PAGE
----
THE MECHANISM OF MEANING ░░ SEMINAL ART-SCIENCE RESEARCH PROJECT

Of course you are the mechanism of meaning.

- Arakawa and Madeline Gins (1971)

What generative circumstances, underlying tendencies and range of basic capabilities need always be in place for a person to function as a person, and, in so doing, to construe meaning? A certain automaticity underlies all thought and action. Arakawa and Madeline Gins choose to address directly the elements of what might be spoken of as a code of automaticity (Or should it be admitted that the automaticity that makes a person able to be a person appears to be organized around only a quasi code?). It has been said that Arakawa and Gins have begun the slow painstaking process of introducing the embodied mind to itself, making sure to do this with a minimal amount of distortion, This art-science project, which keeps all construals of the term meaning in view, including, in particular, intention and use, holds fast to a context theory of meaning. The many exercises and illustrations it presents are subsumed under subdivisions that either name or allude to behavioural tendencies that underlie thought and action, Meaning—what is being referred to—sallies forth in the context of, and, indeed, through the evoking of the underlying tendency being addressed. Viewer becimes participants in an analysis oftheir own wherewithal. Art, as art thinking, looks at itself and then looks at itself again. What a person has automatically at her command when she seeks to construe meaning. These elements, elemental behavioural features of human life, of personhood merely evidence, Attempting to put before each person the full range of her generative circumstances, underlying tendencies and range of basic capabilities Arakawa and Madeline Gins set out to present the embodied mind to itself. that is. to present a person with what she automatically has at her command when she seeks to make meaning of an event or a situation. to put before a person her full range of capabilities, yes this is a populist action. Rigorous philosophical thinking needs to be in the hands of, the embodied minds of, the populace. They do this through a series of exercises and illustrations organ. The Mechanism of Meaning can be thought of as a rescue act on many scores. It rescues art thinking from art pe rse. It rescues embodied mind from a dualistic netherland. Rescuing areas of inquiry it is in this spirit that the art-science research, comprising a series of 84 (5ft by 8ft multimedia panels), is carried out. The collection is divided into specialized areas of investigation, including "Neutralization of Subjectivity," "Reversibility, and "Feeling of Meaning." First reproduced for publication in 1971, The Mechanism of Meaning was shown in its entirety at the 1997 Guggenheim exhibition "Arakawa/Gins - Reversible Destiny", and was also featured in the accompanying catalog.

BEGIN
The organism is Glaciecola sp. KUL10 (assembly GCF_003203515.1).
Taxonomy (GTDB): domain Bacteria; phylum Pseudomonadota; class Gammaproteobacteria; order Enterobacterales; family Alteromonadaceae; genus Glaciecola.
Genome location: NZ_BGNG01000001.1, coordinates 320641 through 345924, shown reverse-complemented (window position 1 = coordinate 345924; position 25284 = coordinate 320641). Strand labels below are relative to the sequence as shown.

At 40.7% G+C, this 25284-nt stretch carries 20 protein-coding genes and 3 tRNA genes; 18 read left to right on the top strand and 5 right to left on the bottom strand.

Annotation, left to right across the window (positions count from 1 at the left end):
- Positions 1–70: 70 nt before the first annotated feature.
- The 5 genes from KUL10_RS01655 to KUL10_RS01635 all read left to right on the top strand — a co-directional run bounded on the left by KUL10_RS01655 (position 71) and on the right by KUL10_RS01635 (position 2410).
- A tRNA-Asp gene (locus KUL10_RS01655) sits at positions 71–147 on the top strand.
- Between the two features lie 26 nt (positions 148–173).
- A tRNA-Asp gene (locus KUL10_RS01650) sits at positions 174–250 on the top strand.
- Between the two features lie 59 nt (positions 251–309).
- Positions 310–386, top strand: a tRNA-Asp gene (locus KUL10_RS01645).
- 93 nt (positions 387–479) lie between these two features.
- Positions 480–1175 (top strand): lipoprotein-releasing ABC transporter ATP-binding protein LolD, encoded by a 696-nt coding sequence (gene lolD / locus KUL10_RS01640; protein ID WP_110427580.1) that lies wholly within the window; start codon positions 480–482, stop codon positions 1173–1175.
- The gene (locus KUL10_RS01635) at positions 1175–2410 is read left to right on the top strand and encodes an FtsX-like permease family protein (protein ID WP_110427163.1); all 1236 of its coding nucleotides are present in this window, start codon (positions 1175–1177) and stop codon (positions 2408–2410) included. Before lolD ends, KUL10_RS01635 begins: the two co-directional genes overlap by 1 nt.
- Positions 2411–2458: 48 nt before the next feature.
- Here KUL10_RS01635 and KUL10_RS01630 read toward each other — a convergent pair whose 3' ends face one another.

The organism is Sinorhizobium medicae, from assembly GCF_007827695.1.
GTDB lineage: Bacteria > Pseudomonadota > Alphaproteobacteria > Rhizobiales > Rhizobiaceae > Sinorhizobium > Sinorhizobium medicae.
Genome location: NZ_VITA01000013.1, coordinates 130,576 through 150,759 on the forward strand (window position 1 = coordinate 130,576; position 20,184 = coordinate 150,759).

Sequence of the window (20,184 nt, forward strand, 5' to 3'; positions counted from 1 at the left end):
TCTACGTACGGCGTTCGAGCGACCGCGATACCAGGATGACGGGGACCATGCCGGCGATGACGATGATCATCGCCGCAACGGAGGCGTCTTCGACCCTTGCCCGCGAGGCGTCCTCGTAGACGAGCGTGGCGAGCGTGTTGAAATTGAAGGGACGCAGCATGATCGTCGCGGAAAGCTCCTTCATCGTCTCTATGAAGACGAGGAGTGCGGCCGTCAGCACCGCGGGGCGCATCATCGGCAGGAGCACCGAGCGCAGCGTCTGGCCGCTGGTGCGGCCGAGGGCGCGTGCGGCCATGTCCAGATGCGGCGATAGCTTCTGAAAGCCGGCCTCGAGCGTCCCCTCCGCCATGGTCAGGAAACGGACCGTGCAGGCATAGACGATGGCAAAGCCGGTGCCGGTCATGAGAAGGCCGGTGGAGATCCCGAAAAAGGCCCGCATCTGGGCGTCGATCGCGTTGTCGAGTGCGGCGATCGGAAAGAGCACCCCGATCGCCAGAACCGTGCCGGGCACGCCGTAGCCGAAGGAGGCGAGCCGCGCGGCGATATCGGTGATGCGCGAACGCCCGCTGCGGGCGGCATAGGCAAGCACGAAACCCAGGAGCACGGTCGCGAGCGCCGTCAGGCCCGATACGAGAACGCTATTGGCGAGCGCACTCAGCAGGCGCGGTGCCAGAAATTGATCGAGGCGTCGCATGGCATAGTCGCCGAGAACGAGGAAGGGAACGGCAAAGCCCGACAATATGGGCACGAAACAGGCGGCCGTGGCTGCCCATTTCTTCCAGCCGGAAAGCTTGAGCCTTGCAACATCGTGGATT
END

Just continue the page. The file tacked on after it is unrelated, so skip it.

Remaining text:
First Edition, 1971: Published by F. Bruckmann,Munich. Translated by Carlo Huber. Introduction byLawrenceAlloway.

Second edition, 1979: Published in English by Harry N. Abrams. Published in French by Maeght Editeur. Published in Japanese by Takagi Gallery.

Third Edition, 1988: Published by Abbeville Press.

Each 96 x 68 inch panel incorporates acrylic, pencil, and mixed media on canvas

        The Mechanism Of Meaning (1963-1973)   1.  PRESENTATION OF BASES FOR SELECTION (IRONY, AMBIGUITY, PARADOX, CONCRETE ABSTRACTION, HUMOUR, HYPNOTIC, ILLUSTRATIONS, etc.) 2.  LIST OF OPERATING RULES (INCLUDING ANALYSIS OF SYMBOLS EMPLOYED) 3.  NEUTRALIZATION OF SUBJECTIVITY 4.  LOCALIZATION AND TRANSFERENCE 5.  PRESENTATION OF AMBIGUOUS ZONES 6.  THE ENERGY OF MEANING (MECHANICAL, PHYSICAL, AND PSYCHOPHYSICAL ASPECTS) 7.  DEGREES OF MEANING 8.  EXPANSION AND REDUCTION-MEANING OF SCALE 9.  SPLITTING OF MEANING 10. RE-ASSEMBLING 11. REVERSIBILITY 12. TEXTURE OF MEANING 13. MAPPING OF MEANING 14. FEELING OF MEANING 15. LOGIC OF MEANING 16. CONSTRUCTION OF THE MEMORY OF MEANING 17. MEANING OF INTELLIGENCE 18. MEANING OF THE MECHANISM OF MEANING     The Mechanism Of Meaning (1973 - PRESENT)   1.  NEUTRALIZATION OF SUBJECTIVITY 2.  LOCALIZATION AND TRANSFERENCE 3.  PRESENTATION OF AMBIGUOUS ZONES 4.  THE ENERGY OF MEANING (MECHANICAL, PHYSICAL, AND PSYCHOPHYSICAL ASPECTS) 5.  DEGREES OF MEANING 6.  EXPANSION AND REDUCTION 7.  SPLITTING OF MEANING 8.  REASSEMBLING 9.  REVERSIBILITY 10. TEXTURE OF MEANING 11. MAPPING OF MEANING 12. FEELING OF MEANING 13. LOGIC OF MEANING 14. CONSTRUCTION OF THE MEMORY OF MEANING 15. MEANING OF INTELLIGENCE 16. REVIEW AND SELF-CRITICISM       Available on Amazon
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